Nanci Griffith sings a wonderful cover of Richard and Linda Thompson's "Wall of Death."
On the wall of death
All the world is far from me
On the wall of death
It's the nearest to being free
Let me ride on the wall of death one more time
You can waste your time on the other rides
But this is the nearest to being alive
I envy the even-keeled. I'd like to be able to weather bad news calmly--to hear it, accept it, and then get on with the business of the day. I'd have liked to do just that today, when Arnie and I failed our Therapy Dog evaluation. Don't misunderstand--Arnie performed beautifully for most of the test. The only hard part--the reason we failed--was when we had to approach and pass another dog WITHOUT REACTING.
Here's the thing: Arnie loves other dogs. LOVES THEM. All his life, other dogs have been his buddies, his playmates, his friends, his humpers, his humpees. My boy is a well-behaved beast until he spies another pup; then he completely loses his furry mind.
So, when we approached the other dog (who was completely disinterested in Arnie and me), Arnie ignored my "sit" and my "stay" and my "no," and told me in no uncertain terms (by sta-rain-ing on the end of his leash) that he wanted to say hello to the other animal.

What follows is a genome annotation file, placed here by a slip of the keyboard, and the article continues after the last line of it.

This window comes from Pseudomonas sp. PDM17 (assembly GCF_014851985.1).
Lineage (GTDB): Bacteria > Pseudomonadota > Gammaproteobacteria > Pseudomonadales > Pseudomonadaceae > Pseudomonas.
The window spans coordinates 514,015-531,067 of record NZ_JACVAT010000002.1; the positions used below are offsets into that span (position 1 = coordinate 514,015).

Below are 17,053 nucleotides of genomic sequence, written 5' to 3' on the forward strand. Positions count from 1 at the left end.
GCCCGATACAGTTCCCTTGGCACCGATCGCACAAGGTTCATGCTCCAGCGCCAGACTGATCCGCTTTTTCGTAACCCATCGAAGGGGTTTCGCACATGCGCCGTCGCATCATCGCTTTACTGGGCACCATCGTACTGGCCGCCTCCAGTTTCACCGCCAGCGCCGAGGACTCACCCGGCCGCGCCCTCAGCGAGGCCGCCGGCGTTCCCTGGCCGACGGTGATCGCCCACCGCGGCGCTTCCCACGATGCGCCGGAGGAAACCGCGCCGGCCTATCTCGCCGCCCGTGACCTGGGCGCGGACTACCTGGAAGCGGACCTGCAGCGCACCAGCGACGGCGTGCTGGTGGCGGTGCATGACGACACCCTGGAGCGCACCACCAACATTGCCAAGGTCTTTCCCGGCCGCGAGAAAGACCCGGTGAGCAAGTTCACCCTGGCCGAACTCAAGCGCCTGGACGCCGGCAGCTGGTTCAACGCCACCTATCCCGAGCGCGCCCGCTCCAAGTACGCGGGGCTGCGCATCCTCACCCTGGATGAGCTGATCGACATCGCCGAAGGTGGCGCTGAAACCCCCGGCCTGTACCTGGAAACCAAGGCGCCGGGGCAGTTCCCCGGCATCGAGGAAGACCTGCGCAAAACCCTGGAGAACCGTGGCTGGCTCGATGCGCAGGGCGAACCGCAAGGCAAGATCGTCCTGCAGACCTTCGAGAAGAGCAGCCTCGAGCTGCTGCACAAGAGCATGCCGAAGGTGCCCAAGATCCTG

So that was that. And I was sad. I opted to complete the test, even though I knew we wouldn't pass (neutrally meeting another dog is imperative to pass the therapy doggie test). Throughout the remaining steps (which Arnie performed effortlessly), I fought tears and worked hard to ensure that Arnie couldn't sense my sadness--he was having fun and I didn't want to stop his happy tail.
Later--after a good cry and a long talk with Arnie about how this isn't his fault, it's my fault, and I love him whether he ever becomes a therapy puppy or not--my phone rang.
It was the executive director of the therapy animal organization, calling to tell me that the other volunteers in the test room thought the evaluator was overly harsh with Arnie and me. They thought we handled the test well, and that Arnie would make a wonderful therapy animal.
Then she offered Arnie and I a free re-test next month.
So we have some work to do, my puppy and me. We have to visit many dog parks and crowded places, and we have to behave, even in the face of such distractions as baby Heelers (good for rolling), bigdumbLabs (good for humping), Jack Russels (good for chasing), and--the hardest test of all--other Golden Retrievers.
So, ok. It was a rough afternoon. But then it was a better afternoon. And now, Arnie and I are cuddled up against the rapidly cooling weather (just how we like it), grateful for another chance, and exhausted from the Wall of Death.